Happiness is not necessarily found in the pursuit of extraordinary endeavors. It is often right there under our noses, found in the ordinary moments of everyday life.
That’s the key lesson explored in UNCG School of Theatre’s production of “Pippin”, which opens on Friday, Sept. 27, at the Taylor Theatre.
With a score from four-time Grammy winner, three-time Oscar winner, and musical theater giant Stephen Schwartz, “Pippin” is the story of a young man’s journey to be extraordinary.
Under direction and choreography by School of Theatre’s Erin Farrell Speer and musical direction by Dominick Amendum ’01, a cast and production team of over 200 students, faculty, and staff have worked for the last six months to bring the show to life.
Assistant professor Speer, who specializes in musical theater, made her Broadway debut serving as assistant director to Tony Award winner Christopher Ashley on “Escape to Margaritaville.” Amendum is Smart-Tillman Artist in Residence in Musical Theatre, and has been splitting his time between UNCG and working on the upcoming production of Dreamwork’s “The Prince of Egypt” at the Dominion Theatre in London.
Speer and Amendum acknowledge that working as directors and mentors on university productions such as “Pippin” complements their professional musical theater careers, and vice versa, which means that they set a high standard for what they expect from their students.
“My job is to mentor our young students and to bring them as close to a professional rehearsal process as we can, and to teach them what it means to work at a higher level than they’re used to,” says Speer. “Our connections to the profession give us an opportunity to engage the students in ways that are fresh and relevant.”
Amendum agrees. “I don’t dumb it down just because I’m doing university theater. Right after we started working on ‘Pippin,’ I went to London for two weeks to work on ‘The Prince of Egypt’ with some of the most brilliant singers on the West End. Then I came back, and it was interesting because I sandwiched this process and it wasn’t any different. I wasn’t approaching the work any differently.”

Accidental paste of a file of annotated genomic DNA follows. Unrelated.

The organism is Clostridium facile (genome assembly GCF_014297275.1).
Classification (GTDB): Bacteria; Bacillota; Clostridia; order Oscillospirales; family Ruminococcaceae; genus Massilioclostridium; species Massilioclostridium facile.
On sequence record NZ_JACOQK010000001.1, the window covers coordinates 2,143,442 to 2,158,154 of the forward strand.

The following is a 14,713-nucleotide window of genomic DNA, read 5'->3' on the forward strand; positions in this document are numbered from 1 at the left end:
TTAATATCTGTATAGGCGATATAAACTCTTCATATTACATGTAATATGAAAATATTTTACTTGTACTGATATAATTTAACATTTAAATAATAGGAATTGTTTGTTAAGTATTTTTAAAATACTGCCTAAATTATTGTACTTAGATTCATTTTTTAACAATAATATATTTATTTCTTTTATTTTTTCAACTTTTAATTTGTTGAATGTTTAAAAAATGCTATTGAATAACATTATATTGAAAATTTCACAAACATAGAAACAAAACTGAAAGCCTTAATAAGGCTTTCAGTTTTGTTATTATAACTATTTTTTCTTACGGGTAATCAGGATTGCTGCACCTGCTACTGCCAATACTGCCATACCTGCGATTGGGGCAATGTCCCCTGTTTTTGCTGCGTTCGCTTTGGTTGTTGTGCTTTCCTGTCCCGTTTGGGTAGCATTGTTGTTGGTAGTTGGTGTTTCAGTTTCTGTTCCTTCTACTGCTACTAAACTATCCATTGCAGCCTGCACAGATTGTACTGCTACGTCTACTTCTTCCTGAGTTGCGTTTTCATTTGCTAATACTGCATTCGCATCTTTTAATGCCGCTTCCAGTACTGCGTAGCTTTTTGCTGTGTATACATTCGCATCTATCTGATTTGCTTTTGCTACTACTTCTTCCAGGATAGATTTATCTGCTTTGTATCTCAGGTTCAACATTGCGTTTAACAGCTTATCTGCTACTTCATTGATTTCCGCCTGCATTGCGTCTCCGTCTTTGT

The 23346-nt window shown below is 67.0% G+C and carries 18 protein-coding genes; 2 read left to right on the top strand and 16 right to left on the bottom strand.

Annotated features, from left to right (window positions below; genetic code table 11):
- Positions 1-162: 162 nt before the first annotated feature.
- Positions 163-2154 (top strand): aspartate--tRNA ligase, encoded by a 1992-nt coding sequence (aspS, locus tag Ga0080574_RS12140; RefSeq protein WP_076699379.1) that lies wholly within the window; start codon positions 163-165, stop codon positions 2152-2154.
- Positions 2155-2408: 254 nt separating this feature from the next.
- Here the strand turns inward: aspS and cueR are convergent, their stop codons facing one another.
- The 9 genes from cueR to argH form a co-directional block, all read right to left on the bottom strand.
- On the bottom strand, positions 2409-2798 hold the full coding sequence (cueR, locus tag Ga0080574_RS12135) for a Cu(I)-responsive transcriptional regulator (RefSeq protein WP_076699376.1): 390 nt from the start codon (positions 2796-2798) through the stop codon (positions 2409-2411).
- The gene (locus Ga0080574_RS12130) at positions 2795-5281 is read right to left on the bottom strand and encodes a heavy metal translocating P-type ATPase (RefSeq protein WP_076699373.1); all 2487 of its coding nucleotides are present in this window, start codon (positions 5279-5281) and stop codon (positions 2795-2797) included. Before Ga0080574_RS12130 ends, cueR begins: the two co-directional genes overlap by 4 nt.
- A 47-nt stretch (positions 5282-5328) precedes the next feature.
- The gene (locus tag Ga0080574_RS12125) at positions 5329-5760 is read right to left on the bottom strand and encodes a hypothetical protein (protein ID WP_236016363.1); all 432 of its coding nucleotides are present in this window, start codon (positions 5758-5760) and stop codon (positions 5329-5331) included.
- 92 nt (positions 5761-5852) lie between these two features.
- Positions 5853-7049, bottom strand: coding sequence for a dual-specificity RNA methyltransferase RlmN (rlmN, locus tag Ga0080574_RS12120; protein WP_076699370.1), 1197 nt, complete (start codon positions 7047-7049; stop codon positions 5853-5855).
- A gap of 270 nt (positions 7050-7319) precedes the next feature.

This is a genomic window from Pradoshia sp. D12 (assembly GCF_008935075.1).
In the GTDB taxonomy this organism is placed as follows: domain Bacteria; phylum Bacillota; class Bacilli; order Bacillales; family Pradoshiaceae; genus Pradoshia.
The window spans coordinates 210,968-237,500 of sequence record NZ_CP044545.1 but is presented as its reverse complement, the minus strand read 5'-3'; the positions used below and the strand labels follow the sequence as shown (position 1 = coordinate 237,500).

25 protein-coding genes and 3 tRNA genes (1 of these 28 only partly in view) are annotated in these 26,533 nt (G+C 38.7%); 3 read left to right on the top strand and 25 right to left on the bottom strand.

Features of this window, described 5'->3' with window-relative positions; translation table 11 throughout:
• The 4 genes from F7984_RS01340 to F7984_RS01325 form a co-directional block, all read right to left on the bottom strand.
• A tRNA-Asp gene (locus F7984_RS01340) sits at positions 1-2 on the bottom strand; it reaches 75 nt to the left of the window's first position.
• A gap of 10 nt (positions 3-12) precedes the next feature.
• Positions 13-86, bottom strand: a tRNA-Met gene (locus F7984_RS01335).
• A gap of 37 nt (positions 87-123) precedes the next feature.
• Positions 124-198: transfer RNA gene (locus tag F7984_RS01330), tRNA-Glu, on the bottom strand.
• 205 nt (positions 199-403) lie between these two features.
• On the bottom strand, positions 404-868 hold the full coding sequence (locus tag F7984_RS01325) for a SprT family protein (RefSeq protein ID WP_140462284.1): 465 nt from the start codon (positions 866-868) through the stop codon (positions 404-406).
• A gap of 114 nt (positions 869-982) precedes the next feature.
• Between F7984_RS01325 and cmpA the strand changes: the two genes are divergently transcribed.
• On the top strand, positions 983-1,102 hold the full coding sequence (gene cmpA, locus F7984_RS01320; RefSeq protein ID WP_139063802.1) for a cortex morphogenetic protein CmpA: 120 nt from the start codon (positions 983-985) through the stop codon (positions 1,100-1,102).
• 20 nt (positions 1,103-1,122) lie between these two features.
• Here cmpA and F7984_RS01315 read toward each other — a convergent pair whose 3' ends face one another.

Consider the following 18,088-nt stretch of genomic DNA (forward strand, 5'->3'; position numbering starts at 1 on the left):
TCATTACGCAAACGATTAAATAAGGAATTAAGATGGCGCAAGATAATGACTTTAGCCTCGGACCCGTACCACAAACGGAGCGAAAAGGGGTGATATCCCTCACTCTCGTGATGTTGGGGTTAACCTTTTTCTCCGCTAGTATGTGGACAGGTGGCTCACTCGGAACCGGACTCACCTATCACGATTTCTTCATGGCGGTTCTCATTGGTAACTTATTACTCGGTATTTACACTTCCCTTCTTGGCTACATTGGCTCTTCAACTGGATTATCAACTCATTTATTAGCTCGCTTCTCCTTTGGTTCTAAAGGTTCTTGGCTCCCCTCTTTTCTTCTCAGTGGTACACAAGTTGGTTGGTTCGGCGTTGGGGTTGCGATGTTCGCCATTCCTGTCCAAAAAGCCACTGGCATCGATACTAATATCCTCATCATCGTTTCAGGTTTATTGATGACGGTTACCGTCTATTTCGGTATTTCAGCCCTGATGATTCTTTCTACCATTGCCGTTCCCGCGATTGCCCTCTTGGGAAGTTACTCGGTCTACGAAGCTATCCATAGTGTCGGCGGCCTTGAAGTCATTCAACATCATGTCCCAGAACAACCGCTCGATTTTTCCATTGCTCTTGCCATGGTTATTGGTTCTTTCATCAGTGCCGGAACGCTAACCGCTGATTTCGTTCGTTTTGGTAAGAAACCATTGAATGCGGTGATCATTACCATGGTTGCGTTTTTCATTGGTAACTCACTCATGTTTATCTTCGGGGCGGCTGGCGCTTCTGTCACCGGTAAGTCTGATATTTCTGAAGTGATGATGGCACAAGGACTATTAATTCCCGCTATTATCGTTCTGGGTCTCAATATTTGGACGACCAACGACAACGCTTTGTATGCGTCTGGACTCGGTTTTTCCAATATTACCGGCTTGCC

The student actors have taken on complex roles for the show, some of which require playing two roles simultaneously. “We’re asking the students for very sophisticated thinking and performances on this,” says Speer.
Parker Perry, a senior drama major, plays the lead in the show.
“As a senior about to graduate and head out into the real world, I see so much of myself in this character – this young man coming into his own, trying to find where he belongs in life. It hits very close to home,” he says. “Pippin goes on such a remarkable journey from beginning to end, on top of all the singing and dancing and physical comedy required. It’s hard work, some of the hardest I’ve ever done as an actor, but it has been incredibly rewarding.”
Junior acting major J. Andrew Speas has learned a lot in the process of preparing for the show. “I am so fortunate that I will not simply play the Leading Player, but I am getting the chance to create a human being that lives in a lavish and exciting world such as the one that comes to life on the Taylor stage. This process is different in so many ways because it is the first time that I have had to flex every single actor, dancer, and mental muscle.”
Following a decade of social unrest and upheaval, “Pippin” debuted on Broadway in 1972 and was directed by Bob Fosse. The musical has gone through numerous variations since, including revival and licensed versions.
How do you honor the original and still have a fresh perspective on a piece that is 50 years old?
“You have to have a fresh lens. I don’t think it should be a museum piece, and I think Bob Fosse would agree. This production feels a little darker and a little bit more outrageous. I do think that it’s a fresh take on this story, and that I’ve found an approach that feels new,” says Speer.
For all “Pippin” show times and to purchase tickets, visit https://vpa.uncg.edu/single-event/pippin/2019-09-27/.
Check out highlights from the dress rehearsal below.
Story by Matthew Bryant, University Communications
Photography by Jason Speer